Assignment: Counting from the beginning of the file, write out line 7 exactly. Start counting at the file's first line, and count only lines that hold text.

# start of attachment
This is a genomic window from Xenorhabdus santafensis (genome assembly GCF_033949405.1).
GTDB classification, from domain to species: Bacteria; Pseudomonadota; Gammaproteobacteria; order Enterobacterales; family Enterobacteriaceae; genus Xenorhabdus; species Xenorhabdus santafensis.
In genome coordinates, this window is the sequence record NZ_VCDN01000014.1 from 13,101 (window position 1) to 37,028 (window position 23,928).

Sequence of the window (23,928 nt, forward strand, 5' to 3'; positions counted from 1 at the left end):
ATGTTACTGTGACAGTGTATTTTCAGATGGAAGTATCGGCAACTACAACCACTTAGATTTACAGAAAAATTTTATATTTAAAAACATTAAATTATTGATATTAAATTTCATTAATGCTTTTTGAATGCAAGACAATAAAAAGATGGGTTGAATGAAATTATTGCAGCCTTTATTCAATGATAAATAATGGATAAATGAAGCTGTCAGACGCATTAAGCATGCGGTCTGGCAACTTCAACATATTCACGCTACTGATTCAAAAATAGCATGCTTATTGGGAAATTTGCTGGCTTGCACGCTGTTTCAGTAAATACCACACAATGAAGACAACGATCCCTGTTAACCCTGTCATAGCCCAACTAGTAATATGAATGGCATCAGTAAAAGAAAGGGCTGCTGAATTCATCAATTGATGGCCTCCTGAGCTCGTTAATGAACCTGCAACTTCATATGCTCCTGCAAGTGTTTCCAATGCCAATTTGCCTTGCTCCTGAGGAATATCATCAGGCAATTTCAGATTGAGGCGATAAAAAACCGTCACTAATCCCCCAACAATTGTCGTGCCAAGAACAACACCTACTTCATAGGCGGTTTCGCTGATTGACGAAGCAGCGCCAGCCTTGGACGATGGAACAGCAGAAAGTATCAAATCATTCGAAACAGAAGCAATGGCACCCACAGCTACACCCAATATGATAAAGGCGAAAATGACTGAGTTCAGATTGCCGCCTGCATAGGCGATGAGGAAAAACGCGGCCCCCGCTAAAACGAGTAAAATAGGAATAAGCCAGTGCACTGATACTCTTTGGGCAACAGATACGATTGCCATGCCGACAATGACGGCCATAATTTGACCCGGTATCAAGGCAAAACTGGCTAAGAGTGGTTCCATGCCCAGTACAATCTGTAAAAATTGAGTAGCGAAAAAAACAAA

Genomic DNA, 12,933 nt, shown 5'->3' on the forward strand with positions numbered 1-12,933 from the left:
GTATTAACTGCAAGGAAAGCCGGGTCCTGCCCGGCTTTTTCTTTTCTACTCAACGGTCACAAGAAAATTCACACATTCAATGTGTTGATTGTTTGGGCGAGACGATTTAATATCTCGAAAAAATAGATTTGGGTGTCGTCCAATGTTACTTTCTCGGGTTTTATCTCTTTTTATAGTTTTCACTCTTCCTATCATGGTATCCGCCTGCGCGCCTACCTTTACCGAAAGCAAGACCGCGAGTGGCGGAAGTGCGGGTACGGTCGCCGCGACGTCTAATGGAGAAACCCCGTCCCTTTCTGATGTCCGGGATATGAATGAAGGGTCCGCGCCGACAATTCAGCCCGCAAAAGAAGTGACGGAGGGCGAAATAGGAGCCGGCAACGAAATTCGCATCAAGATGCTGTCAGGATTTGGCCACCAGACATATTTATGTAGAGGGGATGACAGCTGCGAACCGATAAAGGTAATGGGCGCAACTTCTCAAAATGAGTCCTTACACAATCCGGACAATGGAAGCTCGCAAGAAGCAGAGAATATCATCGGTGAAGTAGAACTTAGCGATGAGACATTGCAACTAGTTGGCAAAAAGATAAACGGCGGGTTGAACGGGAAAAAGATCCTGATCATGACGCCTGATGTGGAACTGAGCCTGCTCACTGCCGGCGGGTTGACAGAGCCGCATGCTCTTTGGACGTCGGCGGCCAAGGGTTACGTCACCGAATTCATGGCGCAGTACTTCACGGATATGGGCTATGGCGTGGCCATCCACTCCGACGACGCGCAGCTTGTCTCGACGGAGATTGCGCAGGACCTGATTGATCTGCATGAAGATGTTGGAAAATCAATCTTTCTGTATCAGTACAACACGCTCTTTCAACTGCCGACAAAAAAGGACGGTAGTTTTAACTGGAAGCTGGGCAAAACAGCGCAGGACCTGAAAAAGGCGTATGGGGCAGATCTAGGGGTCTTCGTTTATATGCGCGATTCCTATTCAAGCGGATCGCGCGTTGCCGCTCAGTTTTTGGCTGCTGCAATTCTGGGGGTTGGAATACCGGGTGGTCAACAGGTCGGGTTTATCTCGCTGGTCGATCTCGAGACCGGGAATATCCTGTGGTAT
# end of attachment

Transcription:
GTATTAACTGCAAGGAAAGCCGGGTCCTGCCCGGCTTTTTCTTTTCTACTCAACGGTCACAAGAAAATTCACACATTCAATGTGTTGATTGTTTGGGCGAGACGATTTAATATCTCGAAAAAATAGATTTGGGTGTCGTCCAATGTTACTTTCTCGGGTTTTATCTCTTTTTATAGTTTTCACTCTTCCTATCATGGTATCCGCCTGCGCGCCTACCTTTACCGAAAGCAAGACCGCGAGTGGCGGAAGTGCGGGTACGGTCGCCGCGACGTCTAATGGAGAAACCCCGTCCCTTTCTGATGTCCGGGATATGAATGAAGGGTCCGCGCCGACAATTCAGCCCGCAAAAGAAGTGACGGAGGGCGAAATAGGAGCCGGCAACGAAATTCGCATCAAGATGCTGTCAGGATTTGGCCACCAGACATATTTATGTAGAGGGGATGACAGCTGCGAACCGATAAAGGTAATGGGCGCAACTTCTCAAAATGAGTCCTTACACAATCCGGACAATGGAAGCTCGCAAGAAGCAGAGAATATCATCGGTGAAGTAGAACTTAGCGATGAGACATTGCAACTAGTTGGCAAAAAGATAAACGGCGGGTTGAACGGGAAAAAGATCCTGATCATGACGCCTGATGTGGAACTGAGCCTGCTCACTGCCGGCGGGTTGACAGAGCCGCATGCTCTTTGGACGTCGGCGGCCAAGGGTTACGTCACCGAATTCATGGCGCAGTACTTCACGGATATGGGCTATGGCGTGGCCATCCACTCCGACGACGCGCAGCTTGTCTCGACGGAGATTGCGCAGGACCTGATTGATCTGCATGAAGATGTTGGAAAATCAATCTTTCTGTATCAGTACAACACGCTCTTTCAACTGCCGACAAAAAAGGACGGTAGTTTTAACTGGAAGCTGGGCAAAACAGCGCAGGACCTGAAAAAGGCGTATGGGGCAGATCTAGGGGTCTTCGTTTATATGCGCGATTCCTATTCAAGCGGATCGCGCGTTGCCGCTCAGTTTTTGGCTGCTGCAATTCTGGGGGTTGGAATACCGGGTGGTCAACAGGTCGGGTTTATCTCGCTGGTCGATCTCGAGACCGGGAATATCCTGTGGTAT